Children and disadvantaged groups at the heart of Sport England's 10-year strategy
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Children and disadvantaged groups at the heart of Sport England's 10-year strategy

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Sport England has vowed to tackle inequality and create a nation of "more equal, inclusive and connected communities" through physical activity.

Revealing its 10-year strategy today (26 January), the grassroots body wants to see a country where people live "happier, healthier and more fulfilled lives".

Children and the most disadvantaged in society will be placed at the heart of the new Uniting the Movement strategy, with an emphasis on transforming fitness levels and tackling obesity.

An extra £50m is also being directed towards grassroots sport, as part of plans to alleviate the "significant hit" that the pandemic has had on physical activity levels. This is in addition to the £220m the agency has already invested since the start of the crisis.

"At its heart, the strategy seeks to tackle the long-standing inequalities that have existed within the sport sector and been reinforced by the recent disruption," said Sport England CEO Tim Hollingsworth.

"The strategy identifies that for certain people – like disabled people, people from lower socio-economic groups and people from Black, Asian and Chinese backgrounds, there is a clear pattern of low levels of activity and so there will be a sharp focus on providing more opportunities for those who are being left behind."

The strategy also outlines the importance of providing different types of investment and support, with an emphasis on looking for new and innovative ways to increase participation – such as better use of technology and data.

Specifically, Sport England has identified three areas on which it will focus its time and resources over the next decade – "advocating for movement, sport and physical activity", "creating the catalysts for change" and "joining forces on five big issues".

On advocacy, this will mean that Sport England will look to build on its existing behavioural change campaigns, such as This Girl Can and Join the Movement, while investing more in its insight and research team.

As for being the catalyst for change, the body intends to invest in improving the skills and capabilities of its partners – while driving forward reforms that "make the sector more reflective of the country it serves". This will include investing and supporting areas like high quality data, innovation and digital and continuing to drive forward reform in sports governance.

Meanwhile, the "five big issues" it wants to join forces on have been identified as:

1. Recover and reinvent: To help sport and physical activity to recover from the effects of the pandemic and reinventing as a sustainable network of organisations providing opportunities for everyone.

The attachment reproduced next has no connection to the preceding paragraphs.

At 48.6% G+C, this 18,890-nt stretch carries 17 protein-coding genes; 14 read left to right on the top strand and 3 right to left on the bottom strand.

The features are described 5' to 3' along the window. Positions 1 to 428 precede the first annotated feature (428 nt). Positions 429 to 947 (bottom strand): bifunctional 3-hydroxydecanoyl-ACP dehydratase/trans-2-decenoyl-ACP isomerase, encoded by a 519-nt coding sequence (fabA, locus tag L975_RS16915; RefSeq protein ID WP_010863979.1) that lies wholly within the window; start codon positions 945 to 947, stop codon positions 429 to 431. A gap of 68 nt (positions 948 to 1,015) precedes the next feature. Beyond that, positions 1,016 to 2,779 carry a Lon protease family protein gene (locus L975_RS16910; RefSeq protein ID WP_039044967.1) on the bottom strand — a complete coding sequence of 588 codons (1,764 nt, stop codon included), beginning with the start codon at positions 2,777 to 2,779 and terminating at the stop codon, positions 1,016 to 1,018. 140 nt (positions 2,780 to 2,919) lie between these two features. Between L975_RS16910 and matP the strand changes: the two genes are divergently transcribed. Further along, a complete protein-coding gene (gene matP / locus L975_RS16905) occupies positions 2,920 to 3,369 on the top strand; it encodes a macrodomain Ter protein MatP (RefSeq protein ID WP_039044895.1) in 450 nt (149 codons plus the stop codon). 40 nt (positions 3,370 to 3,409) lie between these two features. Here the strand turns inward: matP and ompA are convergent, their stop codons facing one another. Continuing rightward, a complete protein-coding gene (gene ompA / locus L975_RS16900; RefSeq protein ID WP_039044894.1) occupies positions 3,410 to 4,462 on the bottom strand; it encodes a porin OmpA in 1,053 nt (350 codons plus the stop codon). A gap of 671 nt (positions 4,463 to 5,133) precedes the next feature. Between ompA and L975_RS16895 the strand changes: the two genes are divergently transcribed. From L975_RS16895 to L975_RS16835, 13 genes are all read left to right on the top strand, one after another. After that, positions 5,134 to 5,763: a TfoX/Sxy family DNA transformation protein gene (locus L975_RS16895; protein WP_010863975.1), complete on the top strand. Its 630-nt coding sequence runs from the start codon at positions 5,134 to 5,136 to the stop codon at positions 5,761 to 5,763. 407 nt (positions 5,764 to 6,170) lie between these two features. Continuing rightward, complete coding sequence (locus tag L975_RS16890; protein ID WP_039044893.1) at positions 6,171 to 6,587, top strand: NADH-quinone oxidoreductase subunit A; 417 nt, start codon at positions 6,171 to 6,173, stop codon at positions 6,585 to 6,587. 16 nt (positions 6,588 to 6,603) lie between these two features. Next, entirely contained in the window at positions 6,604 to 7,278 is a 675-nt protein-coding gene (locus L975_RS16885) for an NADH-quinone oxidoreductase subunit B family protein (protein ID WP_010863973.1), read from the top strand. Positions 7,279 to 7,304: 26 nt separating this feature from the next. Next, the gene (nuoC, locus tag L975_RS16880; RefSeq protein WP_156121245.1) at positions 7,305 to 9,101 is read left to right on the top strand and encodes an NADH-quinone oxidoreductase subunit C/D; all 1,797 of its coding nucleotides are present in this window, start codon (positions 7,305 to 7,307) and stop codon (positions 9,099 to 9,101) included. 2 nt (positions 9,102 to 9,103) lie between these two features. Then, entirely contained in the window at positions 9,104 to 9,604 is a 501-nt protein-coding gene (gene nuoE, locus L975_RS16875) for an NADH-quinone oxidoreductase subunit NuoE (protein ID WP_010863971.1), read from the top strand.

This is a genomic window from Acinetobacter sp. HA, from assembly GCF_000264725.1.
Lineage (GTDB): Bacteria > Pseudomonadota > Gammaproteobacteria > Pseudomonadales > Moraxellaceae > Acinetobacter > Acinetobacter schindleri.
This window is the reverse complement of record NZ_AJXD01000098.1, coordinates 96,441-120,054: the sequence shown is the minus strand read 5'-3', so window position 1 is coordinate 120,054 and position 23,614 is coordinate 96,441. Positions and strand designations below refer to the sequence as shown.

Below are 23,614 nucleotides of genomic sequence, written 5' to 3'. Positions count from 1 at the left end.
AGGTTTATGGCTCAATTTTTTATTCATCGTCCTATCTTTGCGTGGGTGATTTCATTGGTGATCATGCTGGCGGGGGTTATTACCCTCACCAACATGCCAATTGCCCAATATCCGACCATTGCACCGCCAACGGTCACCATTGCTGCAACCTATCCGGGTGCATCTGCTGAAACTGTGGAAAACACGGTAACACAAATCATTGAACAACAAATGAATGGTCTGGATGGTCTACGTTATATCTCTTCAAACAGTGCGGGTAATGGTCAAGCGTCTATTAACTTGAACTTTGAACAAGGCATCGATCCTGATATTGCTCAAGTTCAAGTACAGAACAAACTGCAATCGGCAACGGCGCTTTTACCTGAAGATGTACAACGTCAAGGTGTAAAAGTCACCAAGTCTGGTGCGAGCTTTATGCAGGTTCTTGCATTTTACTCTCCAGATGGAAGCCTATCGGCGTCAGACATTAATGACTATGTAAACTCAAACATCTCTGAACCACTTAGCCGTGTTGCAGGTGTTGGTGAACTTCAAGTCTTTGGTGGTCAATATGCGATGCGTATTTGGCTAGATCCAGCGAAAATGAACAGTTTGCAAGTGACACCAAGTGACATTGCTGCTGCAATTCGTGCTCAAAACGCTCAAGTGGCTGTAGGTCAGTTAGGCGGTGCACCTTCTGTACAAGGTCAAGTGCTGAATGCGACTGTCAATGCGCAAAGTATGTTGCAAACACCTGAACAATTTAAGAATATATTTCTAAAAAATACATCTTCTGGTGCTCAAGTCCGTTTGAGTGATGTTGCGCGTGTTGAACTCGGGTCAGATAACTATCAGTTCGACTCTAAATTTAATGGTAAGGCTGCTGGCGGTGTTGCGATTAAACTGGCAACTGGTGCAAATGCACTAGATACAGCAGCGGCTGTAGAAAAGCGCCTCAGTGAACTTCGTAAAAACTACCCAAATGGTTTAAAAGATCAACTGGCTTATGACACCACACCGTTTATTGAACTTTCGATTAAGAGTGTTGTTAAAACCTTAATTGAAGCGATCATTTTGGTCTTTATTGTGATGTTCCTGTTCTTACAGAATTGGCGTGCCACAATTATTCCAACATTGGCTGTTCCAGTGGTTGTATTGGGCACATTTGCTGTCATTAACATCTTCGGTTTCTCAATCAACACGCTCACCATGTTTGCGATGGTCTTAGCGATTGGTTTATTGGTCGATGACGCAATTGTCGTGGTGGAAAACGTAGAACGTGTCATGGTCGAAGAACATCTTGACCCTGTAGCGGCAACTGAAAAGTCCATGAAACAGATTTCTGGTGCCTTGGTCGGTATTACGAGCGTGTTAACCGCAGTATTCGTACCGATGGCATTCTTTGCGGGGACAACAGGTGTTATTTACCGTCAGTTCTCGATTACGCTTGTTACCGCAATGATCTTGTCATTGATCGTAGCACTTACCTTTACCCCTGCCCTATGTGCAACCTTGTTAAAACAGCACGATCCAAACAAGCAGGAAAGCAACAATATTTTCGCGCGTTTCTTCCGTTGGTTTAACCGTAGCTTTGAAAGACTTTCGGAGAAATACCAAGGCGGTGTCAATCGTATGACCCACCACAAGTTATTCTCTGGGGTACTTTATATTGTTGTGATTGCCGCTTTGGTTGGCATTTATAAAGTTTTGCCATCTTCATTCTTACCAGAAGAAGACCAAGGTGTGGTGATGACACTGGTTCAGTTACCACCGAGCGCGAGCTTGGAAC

2. Connecting communities: Focus on sport and physical activity’s vital role as part of the fabric of the nation.

3. Positive experiences for children and young people: An "unrelenting focus" on putting enjoyment at the heart of the experiences of children and young people’s involvement in sport and physical activity.

4. Connecting with health and wellbeing: To further strengthen the connections between sport, physical activity, health and wellbeing, so more people can feel the benefits of an active life.

5. Active environments: To maximise many of the lessons that the pandemic has brought, identifying Sport England's role in creating and protecting the places and spaces that make it easier for people to play sport and be active in their local areas.

Hollinsworth added: “This strategy comes at a critical time. Alongside of the National Lottery and government, we have made significant funding available, but many organisations are struggling, and activity levels have taken a significant hit.

"But amid all that challenge and uncertainty, we believe there are also enormous opportunities to fast-track the role sport and physical activity plays in helping people to live happier, healthier lives.

“With a short-term focus on helping sport to recover from the ongoing challenges of the pandemic, this strategy identifies the other major issues that for the next decade will be a priority. At the heart of all this is a ruthless focus on providing opportunities to people and communities that have traditionally been left behind, and helping to remove the barriers that stop them from playing sport and being active."

Reacting to the new strategy, Huw Edwards, CEO of industry body ukactive, said: "The new Sport England strategy provides a passionate case for the value of sport and physical activity in our society, a clear and ambitious vision for future growth, and an honest appraisal of the development required for the sector to play its fullest role in our communities.

“The publication of this strategy needs to be accompanied by a new level of urgency and commitment from the Government that it will not leave parts of this sector behind, and provide the necessary financial and regulatory support so desperately needed. Only with this can we confidently look to recovery, and sport and physical activity playing its maximum role in the renewal of our nation.”

• To read more about the new strategy, click here for the Sport England website.

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Sport England has vowed to tackle inequality and create a nation of 'more equal, inclusive and connected communities' through physical activity.
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